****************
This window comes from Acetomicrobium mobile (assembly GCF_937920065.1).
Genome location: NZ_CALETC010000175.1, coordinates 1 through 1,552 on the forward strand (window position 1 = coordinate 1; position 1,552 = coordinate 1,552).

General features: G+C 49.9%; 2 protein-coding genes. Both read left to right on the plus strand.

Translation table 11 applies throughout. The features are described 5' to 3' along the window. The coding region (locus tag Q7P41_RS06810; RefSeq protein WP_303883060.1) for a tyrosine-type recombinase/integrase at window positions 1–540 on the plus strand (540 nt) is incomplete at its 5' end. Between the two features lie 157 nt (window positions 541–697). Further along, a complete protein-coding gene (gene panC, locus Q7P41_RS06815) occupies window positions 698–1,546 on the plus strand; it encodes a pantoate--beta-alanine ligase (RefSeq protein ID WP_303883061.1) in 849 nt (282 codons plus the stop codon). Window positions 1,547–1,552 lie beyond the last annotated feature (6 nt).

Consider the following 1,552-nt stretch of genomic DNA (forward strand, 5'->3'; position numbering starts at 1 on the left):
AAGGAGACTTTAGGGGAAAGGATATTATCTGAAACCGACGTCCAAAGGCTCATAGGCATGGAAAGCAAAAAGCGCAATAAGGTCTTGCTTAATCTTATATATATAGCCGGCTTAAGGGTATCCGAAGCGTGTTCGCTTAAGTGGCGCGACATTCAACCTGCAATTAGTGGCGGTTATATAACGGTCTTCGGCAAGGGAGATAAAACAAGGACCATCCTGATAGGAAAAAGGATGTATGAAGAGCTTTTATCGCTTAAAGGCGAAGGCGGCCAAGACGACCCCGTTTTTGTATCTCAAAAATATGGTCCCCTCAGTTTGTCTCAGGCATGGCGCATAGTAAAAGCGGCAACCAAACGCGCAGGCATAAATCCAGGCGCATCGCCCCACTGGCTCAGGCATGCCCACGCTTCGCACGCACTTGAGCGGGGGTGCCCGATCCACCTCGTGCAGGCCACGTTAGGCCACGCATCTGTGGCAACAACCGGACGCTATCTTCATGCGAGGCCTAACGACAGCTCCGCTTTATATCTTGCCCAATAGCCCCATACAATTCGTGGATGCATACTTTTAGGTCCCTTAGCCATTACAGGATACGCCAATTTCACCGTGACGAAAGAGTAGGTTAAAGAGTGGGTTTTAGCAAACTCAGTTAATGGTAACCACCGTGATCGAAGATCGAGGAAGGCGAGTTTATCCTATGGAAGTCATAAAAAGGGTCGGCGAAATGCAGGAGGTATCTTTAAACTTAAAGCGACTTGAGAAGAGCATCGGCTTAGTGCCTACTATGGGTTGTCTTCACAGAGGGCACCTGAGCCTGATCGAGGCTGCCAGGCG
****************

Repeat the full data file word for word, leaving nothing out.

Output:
This window comes from Acetomicrobium mobile (assembly GCF_937920065.1).
Genome location: NZ_CALETC010000175.1, coordinates 1 through 1,552 on the forward strand (window position 1 = coordinate 1; position 1,552 = coordinate 1,552).

General features: G+C 49.9%; 2 protein-coding genes. Both read left to right on the plus strand.

Translation table 11 applies throughout. The features are described 5' to 3' along the window. The coding region (locus tag Q7P41_RS06810; RefSeq protein WP_303883060.1) for a tyrosine-type recombinase/integrase at window positions 1–540 on the plus strand (540 nt) is incomplete at its 5' end. Between the two features lie 157 nt (window positions 541–697). Further along, a complete protein-coding gene (gene panC, locus Q7P41_RS06815) occupies window positions 698–1,546 on the plus strand; it encodes a pantoate--beta-alanine ligase (RefSeq protein ID WP_303883061.1) in 849 nt (282 codons plus the stop codon). Window positions 1,547–1,552 lie beyond the last annotated feature (6 nt).

Consider the following 1,552-nt stretch of genomic DNA (forward strand, 5'->3'; position numbering starts at 1 on the left):
AAGGAGACTTTAGGGGAAAGGATATTATCTGAAACCGACGTCCAAAGGCTCATAGGCATGGAAAGCAAAAAGCGCAATAAGGTCTTGCTTAATCTTATATATATAGCCGGCTTAAGGGTATCCGAAGCGTGTTCGCTTAAGTGGCGCGACATTCAACCTGCAATTAGTGGCGGTTATATAACGGTCTTCGGCAAGGGAGATAAAACAAGGACCATCCTGATAGGAAAAAGGATGTATGAAGAGCTTTTATCGCTTAAAGGCGAAGGCGGCCAAGACGACCCCGTTTTTGTATCTCAAAAATATGGTCCCCTCAGTTTGTCTCAGGCATGGCGCATAGTAAAAGCGGCAACCAAACGCGCAGGCATAAATCCAGGCGCATCGCCCCACTGGCTCAGGCATGCCCACGCTTCGCACGCACTTGAGCGGGGGTGCCCGATCCACCTCGTGCAGGCCACGTTAGGCCACGCATCTGTGGCAACAACCGGACGCTATCTTCATGCGAGGCCTAACGACAGCTCCGCTTTATATCTTGCCCAATAGCCCCATACAATTCGTGGATGCATACTTTTAGGTCCCTTAGCCATTACAGGATACGCCAATTTCACCGTGACGAAAGAGTAGGTTAAAGAGTGGGTTTTAGCAAACTCAGTTAATGGTAACCACCGTGATCGAAGATCGAGGAAGGCGAGTTTATCCTATGGAAGTCATAAAAAGGGTCGGCGAAATGCAGGAGGTATCTTTAAACTTAAAGCGACTTGAGAAGAGCATCGGCTTAGTGCCTACTATGGGTTGTCTTCACAGAGGGCACCTGAGCCTGATCGAGGCTGCCAGGCG